Wednesday, January 31, 2018

Book Review: Lies Pastors Believe by Dayton Hartman

We are all constantly tempted to believe lies.  The lies we are typically tempted to believe are self-serving.  As Pastor Dayton Hartman explains in his latest book, Lies Pastors Believe, the shepherds among us are not immune to this temptation.  He explains:

"As each year of ministry passes, I'm amazed by the lies I have believed.  As I've matured, I've found that one of the best defenses against believing lies is knowing the kinds of lies that tempt me.  I'm on guard for them before I believe them, and so the temptation to believe and speak things I know are untrue has increasingly diminished.  But still, even with greater awareness, I'm continually identifying lies that I tell myself" [p. 2].

Through various conversations with other pastors, the author has also discovered that they too are tempted to believe many of these same lies.  And while Hartman does not pretend to have identified a comprehensive list of lies pastors are tempted to believe, his purpose in his latest work is to "lay bare" many of the common lies pastors are seduced by.  His hope is that this will keep pastors from being misled about themselves and their ministries.

The author further acknowledges that it can be difficult for the pastor to face the untruths they have been misled to believe, but he is emphatic that they must.  He writes:

"Ignoring the lies you've believed will not protect you, your family, or your church from the eventual fallout.  Therefore, you must begin rooting out the idols of your heart that give rise to the deceptions you so willingly embrace.  You cannot be passive in the war against self-deception.  Be on guard!"
[p. 4]

And Hartman is wise enough to recognize that simply identifying the lies is not enough.  As he contends:

"We must respond to our self-deception with corrective actions.  That is why I have suggested a series of actions steps to help you overcome the lies you've believed" [Ibid].

Chapter 1: The Visionary- "Jesus has called me to lead a movement."

 Many pastors today go into ministry with the desire to do big things for God.  They imagine themselves preaching to the masses and hundreds of people getting saved in the process.  They believe that their job is to cast their vision for God and become the next John Piper, Tim Keller, or R.C. Sproul.  However, as Hartman argues, being in the "pastoral ministry isn't flashy; it is faithful service.  It isn't about building a brand; it is about pointing people to Jesus.  It isn't about growing a platform; it is about advancing the kingdom...[o]ur job is not to cast our vision; our job is to announce Jesus's promise to save sinners and change nations" [p. 9-10].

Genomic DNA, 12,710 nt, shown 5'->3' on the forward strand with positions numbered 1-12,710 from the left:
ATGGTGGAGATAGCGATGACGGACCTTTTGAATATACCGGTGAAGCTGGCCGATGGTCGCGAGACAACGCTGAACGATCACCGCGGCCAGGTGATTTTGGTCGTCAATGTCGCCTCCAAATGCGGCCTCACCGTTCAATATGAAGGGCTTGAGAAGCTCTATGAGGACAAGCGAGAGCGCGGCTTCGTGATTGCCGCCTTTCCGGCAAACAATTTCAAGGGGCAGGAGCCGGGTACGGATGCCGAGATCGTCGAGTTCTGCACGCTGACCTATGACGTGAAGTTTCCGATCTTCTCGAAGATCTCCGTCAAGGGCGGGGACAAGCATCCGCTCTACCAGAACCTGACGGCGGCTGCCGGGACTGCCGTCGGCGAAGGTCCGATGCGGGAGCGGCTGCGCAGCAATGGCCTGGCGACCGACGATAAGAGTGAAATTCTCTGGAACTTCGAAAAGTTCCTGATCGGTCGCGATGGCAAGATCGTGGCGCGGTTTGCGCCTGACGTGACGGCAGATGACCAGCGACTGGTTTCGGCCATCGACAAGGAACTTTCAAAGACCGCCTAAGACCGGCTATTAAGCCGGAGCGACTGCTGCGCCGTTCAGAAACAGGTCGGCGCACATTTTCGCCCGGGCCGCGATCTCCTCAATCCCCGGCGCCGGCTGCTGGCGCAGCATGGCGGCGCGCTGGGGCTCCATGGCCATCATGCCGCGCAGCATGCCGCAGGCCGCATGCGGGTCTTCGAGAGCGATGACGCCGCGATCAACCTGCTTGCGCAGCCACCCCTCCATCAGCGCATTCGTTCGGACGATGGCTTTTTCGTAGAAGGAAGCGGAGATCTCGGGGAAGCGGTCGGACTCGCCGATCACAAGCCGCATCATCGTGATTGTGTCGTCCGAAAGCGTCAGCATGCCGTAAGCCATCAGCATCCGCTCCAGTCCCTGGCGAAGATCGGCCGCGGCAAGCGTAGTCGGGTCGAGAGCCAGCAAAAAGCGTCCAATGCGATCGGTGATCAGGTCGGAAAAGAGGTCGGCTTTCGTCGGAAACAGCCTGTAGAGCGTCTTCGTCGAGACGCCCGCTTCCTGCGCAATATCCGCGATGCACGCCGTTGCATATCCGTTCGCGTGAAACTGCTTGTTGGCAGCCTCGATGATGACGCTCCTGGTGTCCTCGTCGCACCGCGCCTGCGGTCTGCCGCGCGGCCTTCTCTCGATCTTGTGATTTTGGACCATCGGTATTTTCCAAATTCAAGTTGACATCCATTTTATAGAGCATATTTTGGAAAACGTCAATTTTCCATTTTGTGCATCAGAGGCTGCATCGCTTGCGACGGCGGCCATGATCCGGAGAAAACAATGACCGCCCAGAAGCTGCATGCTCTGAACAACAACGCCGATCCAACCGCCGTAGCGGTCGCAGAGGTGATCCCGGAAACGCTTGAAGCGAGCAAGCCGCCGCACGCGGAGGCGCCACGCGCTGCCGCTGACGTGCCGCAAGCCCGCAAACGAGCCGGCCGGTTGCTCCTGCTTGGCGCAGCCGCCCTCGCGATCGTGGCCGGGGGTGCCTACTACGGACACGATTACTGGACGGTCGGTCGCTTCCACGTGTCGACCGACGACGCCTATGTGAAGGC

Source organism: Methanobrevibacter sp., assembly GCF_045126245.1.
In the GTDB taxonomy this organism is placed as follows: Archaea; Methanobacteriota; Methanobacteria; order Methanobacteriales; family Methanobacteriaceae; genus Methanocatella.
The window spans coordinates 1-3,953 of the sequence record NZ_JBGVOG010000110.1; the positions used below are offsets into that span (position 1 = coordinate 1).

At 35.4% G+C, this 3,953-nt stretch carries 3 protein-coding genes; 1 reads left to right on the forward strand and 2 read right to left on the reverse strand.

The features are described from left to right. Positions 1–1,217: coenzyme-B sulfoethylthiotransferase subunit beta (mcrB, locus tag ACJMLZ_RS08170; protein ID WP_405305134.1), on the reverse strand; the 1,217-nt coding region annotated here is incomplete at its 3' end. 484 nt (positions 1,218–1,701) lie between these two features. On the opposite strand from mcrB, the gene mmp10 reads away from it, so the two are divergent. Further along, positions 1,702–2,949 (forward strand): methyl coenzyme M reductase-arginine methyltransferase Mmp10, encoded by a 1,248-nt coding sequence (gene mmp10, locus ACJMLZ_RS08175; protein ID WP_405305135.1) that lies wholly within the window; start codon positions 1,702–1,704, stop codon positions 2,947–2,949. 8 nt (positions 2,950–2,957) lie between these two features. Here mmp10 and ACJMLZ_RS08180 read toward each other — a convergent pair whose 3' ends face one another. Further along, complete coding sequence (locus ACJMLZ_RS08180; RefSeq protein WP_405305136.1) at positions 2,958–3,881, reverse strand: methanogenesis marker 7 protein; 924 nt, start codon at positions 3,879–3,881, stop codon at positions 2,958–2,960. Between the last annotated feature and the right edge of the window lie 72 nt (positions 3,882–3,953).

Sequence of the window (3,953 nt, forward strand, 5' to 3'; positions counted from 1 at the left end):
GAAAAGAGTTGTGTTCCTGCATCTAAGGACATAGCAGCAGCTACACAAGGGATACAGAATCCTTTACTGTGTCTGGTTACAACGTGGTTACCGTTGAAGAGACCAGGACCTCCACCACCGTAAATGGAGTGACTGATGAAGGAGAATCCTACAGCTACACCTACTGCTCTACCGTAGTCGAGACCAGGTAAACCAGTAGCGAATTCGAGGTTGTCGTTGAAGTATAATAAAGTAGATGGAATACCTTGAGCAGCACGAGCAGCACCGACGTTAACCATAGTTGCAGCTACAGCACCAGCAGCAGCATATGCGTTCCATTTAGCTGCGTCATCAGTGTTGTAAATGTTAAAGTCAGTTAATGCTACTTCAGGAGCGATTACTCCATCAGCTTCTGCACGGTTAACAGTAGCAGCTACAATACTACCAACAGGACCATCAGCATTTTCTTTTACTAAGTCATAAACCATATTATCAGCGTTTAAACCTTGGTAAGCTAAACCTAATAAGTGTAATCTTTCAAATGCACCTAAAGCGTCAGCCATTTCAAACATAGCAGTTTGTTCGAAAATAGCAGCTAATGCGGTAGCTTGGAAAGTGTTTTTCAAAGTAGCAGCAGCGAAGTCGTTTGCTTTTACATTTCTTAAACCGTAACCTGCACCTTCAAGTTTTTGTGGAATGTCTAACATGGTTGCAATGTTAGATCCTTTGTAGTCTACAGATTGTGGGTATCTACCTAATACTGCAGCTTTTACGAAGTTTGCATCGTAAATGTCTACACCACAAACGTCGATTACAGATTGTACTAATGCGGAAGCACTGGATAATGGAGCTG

Chapter 2: The Iron Chef- "No one has ever fed them like me."

Another lie pastors face is that they believe their own hype!  On a regular basis, they may have people around them telling them how great they preach and how gifted they are.  However, in the process, there exists a real danger that their sermons can become more about them and less about Jesus!  As the author notes:

"If you want empty sermons, make sure you and your personality take center stage...[w]hen we become focused primarily on what we have to say, we end up saying nothing at all" [p. 18].

Hartman goes on to offer pastors some practical ways to be sure their preaching focuses on "the only One who truly preaches with authority: Jesus" [p. 25].

Chapter 3: The Achiever- "Jesus loves me, this I earn."

Hartman continues in the next chapter by explaining how many pastors believe that they need to strive for God's approval.  Not only is this attitude personally destructive, but it is also anti-gospel! This reviewer took great comfort in the author's reminder that we have nothing to prove to God the Father.  I am in Christ so, "He already fully approved of me in Christ" [p. 34].

Furthermore, Hartman challenges the pastor with some difficult questions.  He asks:

"What will your response be if your ministry is largely anonymous, without any books, blogs, conference invites, or respected titles?  How you answer those questions will reveal a lot about why you are aspiring to be a pastor" [p. 35].

The church does not exist to fulfill the unmet emotional needs of the pastor, but to serve and glorify Jesus Christ.

Chapter 4: The Called- "I'm called to be a pastor"

As someone who has struggled with the question, "Am I called to be a pastor?," I found this chapter most helpful.  Pastor Hartman does a great job explaining how many have been deceived into believing that "one's calling was personal, subjective, and ultimately between that person and God"